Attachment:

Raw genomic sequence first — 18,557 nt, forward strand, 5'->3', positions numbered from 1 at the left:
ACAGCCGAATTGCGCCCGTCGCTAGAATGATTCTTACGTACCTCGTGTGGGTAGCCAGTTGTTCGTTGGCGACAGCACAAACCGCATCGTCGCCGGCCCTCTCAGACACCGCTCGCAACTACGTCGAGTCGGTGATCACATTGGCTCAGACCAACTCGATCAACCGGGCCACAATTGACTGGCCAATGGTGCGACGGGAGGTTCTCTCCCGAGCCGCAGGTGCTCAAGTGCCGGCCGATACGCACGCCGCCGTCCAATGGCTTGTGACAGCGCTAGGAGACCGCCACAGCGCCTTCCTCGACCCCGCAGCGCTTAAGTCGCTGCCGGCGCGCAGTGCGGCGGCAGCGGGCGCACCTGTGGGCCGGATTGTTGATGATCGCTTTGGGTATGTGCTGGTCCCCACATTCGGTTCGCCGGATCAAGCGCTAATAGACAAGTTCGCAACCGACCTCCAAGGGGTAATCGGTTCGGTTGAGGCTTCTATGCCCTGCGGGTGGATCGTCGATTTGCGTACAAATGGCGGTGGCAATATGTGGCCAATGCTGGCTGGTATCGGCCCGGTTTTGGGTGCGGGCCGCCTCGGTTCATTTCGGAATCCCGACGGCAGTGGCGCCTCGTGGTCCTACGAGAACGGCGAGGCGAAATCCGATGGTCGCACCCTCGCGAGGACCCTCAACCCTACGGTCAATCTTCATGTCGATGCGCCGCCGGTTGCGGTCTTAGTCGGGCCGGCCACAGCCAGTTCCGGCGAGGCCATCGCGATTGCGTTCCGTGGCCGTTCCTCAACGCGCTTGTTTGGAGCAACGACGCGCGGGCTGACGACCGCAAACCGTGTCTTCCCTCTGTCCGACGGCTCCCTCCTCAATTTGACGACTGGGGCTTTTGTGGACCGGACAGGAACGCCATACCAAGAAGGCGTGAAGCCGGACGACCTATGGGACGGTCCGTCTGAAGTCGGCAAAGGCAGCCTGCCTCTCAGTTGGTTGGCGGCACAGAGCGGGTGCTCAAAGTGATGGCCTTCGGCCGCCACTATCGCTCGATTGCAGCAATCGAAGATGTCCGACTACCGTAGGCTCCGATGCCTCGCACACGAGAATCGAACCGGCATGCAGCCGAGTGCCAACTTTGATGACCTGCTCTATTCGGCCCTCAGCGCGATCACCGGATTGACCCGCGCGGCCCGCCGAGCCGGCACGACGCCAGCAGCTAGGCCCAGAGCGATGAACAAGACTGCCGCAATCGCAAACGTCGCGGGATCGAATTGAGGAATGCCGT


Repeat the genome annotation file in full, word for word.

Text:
Raw genomic sequence first — 18,557 nt, forward strand, 5'->3', positions numbered from 1 at the left:
ACAGCCGAATTGCGCCCGTCGCTAGAATGATTCTTACGTACCTCGTGTGGGTAGCCAGTTGTTCGTTGGCGACAGCACAAACCGCATCGTCGCCGGCCCTCTCAGACACCGCTCGCAACTACGTCGAGTCGGTGATCACATTGGCTCAGACCAACTCGATCAACCGGGCCACAATTGACTGGCCAATGGTGCGACGGGAGGTTCTCTCCCGAGCCGCAGGTGCTCAAGTGCCGGCCGATACGCACGCCGCCGTCCAATGGCTTGTGACAGCGCTAGGAGACCGCCACAGCGCCTTCCTCGACCCCGCAGCGCTTAAGTCGCTGCCGGCGCGCAGTGCGGCGGCAGCGGGCGCACCTGTGGGCCGGATTGTTGATGATCGCTTTGGGTATGTGCTGGTCCCCACATTCGGTTCGCCGGATCAAGCGCTAATAGACAAGTTCGCAACCGACCTCCAAGGGGTAATCGGTTCGGTTGAGGCTTCTATGCCCTGCGGGTGGATCGTCGATTTGCGTACAAATGGCGGTGGCAATATGTGGCCAATGCTGGCTGGTATCGGCCCGGTTTTGGGTGCGGGCCGCCTCGGTTCATTTCGGAATCCCGACGGCAGTGGCGCCTCGTGGTCCTACGAGAACGGCGAGGCGAAATCCGATGGTCGCACCCTCGCGAGGACCCTCAACCCTACGGTCAATCTTCATGTCGATGCGCCGCCGGTTGCGGTCTTAGTCGGGCCGGCCACAGCCAGTTCCGGCGAGGCCATCGCGATTGCGTTCCGTGGCCGTTCCTCAACGCGCTTGTTTGGAGCAACGACGCGCGGGCTGACGACCGCAAACCGTGTCTTCCCTCTGTCCGACGGCTCCCTCCTCAATTTGACGACTGGGGCTTTTGTGGACCGGACAGGAACGCCATACCAAGAAGGCGTGAAGCCGGACGACCTATGGGACGGTCCGTCTGAAGTCGGCAAAGGCAGCCTGCCTCTCAGTTGGTTGGCGGCACAGAGCGGGTGCTCAAAGTGATGGCCTTCGGCCGCCACTATCGCTCGATTGCAGCAATCGAAGATGTCCGACTACCGTAGGCTCCGATGCCTCGCACACGAGAATCGAACCGGCATGCAGCCGAGTGCCAACTTTGATGACCTGCTCTATTCGGCCCTCAGCGCGATCACCGGATTGACCCGCGCGGCCCGCCGAGCCGGCACGACGCCAGCAGCTAGGCCCAGAGCGATGAACAAGACTGCCGCAATCGCAAACGTCGCGGGATCGAATTGAGGAATGCCGT